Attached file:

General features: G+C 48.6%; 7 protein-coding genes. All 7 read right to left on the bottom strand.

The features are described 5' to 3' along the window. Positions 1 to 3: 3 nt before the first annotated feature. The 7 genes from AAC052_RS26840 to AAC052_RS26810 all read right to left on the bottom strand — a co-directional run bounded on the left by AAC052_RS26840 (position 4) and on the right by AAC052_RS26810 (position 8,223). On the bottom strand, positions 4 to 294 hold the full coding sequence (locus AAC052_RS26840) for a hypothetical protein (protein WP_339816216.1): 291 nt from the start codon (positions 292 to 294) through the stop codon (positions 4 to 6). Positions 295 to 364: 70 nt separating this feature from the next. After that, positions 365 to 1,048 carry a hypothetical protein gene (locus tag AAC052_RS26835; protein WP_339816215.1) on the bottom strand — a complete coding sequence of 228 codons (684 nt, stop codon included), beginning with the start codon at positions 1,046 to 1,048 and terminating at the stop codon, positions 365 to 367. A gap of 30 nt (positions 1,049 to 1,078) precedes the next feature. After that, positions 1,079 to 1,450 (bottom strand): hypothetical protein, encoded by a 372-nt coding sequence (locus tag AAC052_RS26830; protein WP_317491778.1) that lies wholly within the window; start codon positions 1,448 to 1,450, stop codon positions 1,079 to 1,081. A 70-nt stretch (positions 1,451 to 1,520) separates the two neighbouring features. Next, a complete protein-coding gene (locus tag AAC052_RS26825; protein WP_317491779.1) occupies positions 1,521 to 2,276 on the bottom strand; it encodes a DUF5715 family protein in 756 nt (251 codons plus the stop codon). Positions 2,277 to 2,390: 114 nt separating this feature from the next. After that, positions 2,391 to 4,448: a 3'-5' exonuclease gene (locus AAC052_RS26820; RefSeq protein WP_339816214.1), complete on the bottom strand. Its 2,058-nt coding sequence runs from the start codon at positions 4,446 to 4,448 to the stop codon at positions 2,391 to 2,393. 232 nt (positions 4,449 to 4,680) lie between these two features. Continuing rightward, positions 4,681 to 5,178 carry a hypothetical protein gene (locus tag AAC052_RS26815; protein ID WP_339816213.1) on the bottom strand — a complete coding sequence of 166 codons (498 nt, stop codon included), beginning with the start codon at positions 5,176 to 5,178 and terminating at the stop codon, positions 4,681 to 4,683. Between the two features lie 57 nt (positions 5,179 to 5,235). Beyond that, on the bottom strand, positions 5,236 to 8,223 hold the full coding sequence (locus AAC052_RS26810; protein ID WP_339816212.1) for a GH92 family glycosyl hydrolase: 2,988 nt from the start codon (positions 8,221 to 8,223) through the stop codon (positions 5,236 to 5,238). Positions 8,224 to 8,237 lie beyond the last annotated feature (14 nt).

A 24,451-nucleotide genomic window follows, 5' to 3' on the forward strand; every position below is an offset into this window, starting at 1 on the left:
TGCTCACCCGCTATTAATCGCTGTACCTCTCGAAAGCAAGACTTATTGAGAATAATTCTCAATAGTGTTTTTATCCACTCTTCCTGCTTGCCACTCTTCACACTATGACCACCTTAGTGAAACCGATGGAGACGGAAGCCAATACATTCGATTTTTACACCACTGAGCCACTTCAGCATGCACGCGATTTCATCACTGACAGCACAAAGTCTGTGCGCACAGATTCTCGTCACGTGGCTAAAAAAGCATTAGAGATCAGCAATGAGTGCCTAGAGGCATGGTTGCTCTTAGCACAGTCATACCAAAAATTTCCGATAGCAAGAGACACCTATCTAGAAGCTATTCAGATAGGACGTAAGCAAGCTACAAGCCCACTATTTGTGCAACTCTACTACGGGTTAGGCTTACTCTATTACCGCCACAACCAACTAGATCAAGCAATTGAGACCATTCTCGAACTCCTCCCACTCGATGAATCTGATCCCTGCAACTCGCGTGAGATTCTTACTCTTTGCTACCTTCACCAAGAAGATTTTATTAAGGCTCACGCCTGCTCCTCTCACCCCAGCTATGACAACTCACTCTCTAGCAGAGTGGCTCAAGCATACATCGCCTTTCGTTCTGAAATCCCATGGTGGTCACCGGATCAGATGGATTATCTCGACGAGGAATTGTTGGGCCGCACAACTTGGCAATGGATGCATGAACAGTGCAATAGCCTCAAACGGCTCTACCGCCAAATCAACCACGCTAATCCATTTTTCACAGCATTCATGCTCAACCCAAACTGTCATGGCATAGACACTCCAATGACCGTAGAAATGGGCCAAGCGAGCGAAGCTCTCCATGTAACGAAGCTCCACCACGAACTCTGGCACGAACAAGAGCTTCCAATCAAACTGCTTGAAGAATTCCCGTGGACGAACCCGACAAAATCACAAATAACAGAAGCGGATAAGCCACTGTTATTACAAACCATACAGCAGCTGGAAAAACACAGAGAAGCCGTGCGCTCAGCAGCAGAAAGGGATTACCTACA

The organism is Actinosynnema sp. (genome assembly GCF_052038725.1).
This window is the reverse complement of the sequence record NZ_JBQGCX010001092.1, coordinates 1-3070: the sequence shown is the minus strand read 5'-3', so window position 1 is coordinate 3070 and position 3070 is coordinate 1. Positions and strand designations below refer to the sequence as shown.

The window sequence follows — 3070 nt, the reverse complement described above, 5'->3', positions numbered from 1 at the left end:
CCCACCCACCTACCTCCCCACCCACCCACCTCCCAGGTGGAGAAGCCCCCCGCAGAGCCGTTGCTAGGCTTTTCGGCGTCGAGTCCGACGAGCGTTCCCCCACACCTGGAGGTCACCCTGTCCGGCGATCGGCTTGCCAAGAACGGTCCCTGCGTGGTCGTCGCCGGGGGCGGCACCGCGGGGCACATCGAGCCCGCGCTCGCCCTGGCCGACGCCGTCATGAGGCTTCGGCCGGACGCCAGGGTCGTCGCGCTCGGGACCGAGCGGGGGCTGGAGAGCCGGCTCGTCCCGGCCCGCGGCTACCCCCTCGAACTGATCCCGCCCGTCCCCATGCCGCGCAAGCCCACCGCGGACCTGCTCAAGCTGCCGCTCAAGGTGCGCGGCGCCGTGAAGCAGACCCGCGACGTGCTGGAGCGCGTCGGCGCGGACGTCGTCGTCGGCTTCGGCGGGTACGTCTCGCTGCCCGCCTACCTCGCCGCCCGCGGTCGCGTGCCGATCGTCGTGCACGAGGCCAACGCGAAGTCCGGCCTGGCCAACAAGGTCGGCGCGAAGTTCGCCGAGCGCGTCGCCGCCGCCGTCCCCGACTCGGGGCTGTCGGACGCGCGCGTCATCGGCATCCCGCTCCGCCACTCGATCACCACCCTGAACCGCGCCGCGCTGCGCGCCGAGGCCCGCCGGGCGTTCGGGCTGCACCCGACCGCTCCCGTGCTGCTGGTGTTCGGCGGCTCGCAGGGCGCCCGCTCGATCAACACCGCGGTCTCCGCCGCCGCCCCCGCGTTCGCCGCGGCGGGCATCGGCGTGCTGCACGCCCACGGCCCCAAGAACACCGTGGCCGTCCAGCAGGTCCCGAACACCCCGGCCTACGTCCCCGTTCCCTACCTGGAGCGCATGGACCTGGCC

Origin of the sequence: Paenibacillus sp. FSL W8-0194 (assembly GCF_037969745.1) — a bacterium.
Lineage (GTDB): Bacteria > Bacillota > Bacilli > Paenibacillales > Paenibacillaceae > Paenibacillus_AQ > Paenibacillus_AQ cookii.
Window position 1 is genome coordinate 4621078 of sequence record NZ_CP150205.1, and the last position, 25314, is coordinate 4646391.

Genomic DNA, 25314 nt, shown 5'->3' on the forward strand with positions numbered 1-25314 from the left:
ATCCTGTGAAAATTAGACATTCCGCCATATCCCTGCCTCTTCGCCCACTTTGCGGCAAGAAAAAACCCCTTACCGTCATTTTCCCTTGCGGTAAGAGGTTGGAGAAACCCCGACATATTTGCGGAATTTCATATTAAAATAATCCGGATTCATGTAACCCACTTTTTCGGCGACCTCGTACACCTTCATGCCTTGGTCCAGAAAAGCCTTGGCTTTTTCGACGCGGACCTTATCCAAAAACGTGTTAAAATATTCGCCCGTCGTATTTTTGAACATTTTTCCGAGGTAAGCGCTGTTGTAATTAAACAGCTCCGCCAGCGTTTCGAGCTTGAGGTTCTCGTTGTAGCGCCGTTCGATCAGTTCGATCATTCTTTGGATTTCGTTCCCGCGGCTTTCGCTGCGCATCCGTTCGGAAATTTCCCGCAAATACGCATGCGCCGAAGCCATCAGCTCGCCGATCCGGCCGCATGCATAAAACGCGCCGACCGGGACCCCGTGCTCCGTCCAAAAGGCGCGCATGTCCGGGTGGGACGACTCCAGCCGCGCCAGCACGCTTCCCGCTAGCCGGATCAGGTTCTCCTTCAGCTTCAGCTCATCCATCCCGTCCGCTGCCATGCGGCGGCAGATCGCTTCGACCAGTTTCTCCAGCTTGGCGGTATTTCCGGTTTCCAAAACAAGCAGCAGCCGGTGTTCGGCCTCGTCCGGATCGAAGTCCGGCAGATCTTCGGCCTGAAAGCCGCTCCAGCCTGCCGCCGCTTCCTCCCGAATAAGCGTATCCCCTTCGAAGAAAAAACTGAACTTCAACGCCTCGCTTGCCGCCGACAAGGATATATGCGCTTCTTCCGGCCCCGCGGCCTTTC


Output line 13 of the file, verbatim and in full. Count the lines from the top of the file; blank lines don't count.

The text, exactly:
ATCCTGTGAAAATTAGACATTCCGCCATATCCCTGCCTCTTCGCCCACTTTGCGGCAAGAAAAAACCCCTTACCGTCATTTTCCCTTGCGGTAAGAGGTTGGAGAAACCCCGACATATTTGCGGAATTTCATATTAAAATAATCCGGATTCATGTAACCCACTTTTTCGGCGACCTCGTACACCTTCATGCCTTGGTCCAGAAAAGCCTTGGCTTTTTCGACGCGGACCTTATCCAAAAACGTGTTAAAATATTCGCCCGTCGTATTTTTGAACATTTTTCCGAGGTAAGCGCTGTTGTAATTAAACAGCTCCGCCAGCGTTTCGAGCTTGAGGTTCTCGTTGTAGCGCCGTTCGATCAGTTCGATCATTCTTTGGATTTCGTTCCCGCGGCTTTCGCTGCGCATCCGTTCGGAAATTTCCCGCAAATACGCATGCGCCGAAGCCATCAGCTCGCCGATCCGGCCGCATGCATAAAACGCGCCGACCGGGACCCCGTGCTCCGTCCAAAAGGCGCGCATGTCCGGGTGGGACGACTCCAGCCGCGCCAGCACGCTTCCCGCTAGCCGGATCAGGTTCTCCTTCAGCTTCAGCTCATCCATCCCGTCCGCTGCCATGCGGCGGCAGATCGCTTCGACCAGTTTCTCCAGCTTGGCGGTATTTCCGGTTTCCAAAACAAGCAGCAGCCGGTGTTCGGCCTCGTCCGGATCGAAGTCCGGCAGATCTTCGGCCTGAAAGCCGCTCCAGCCTGCCGCCGCTTCCTCCCGAATAAGCGTATCCCCTTCGAAGAAAAAACTGAACTTCAACGCCTCGCTTGCCGCCGACAAGGATATATGCGCTTCTTCCGGCCCCGCGGCCTTTC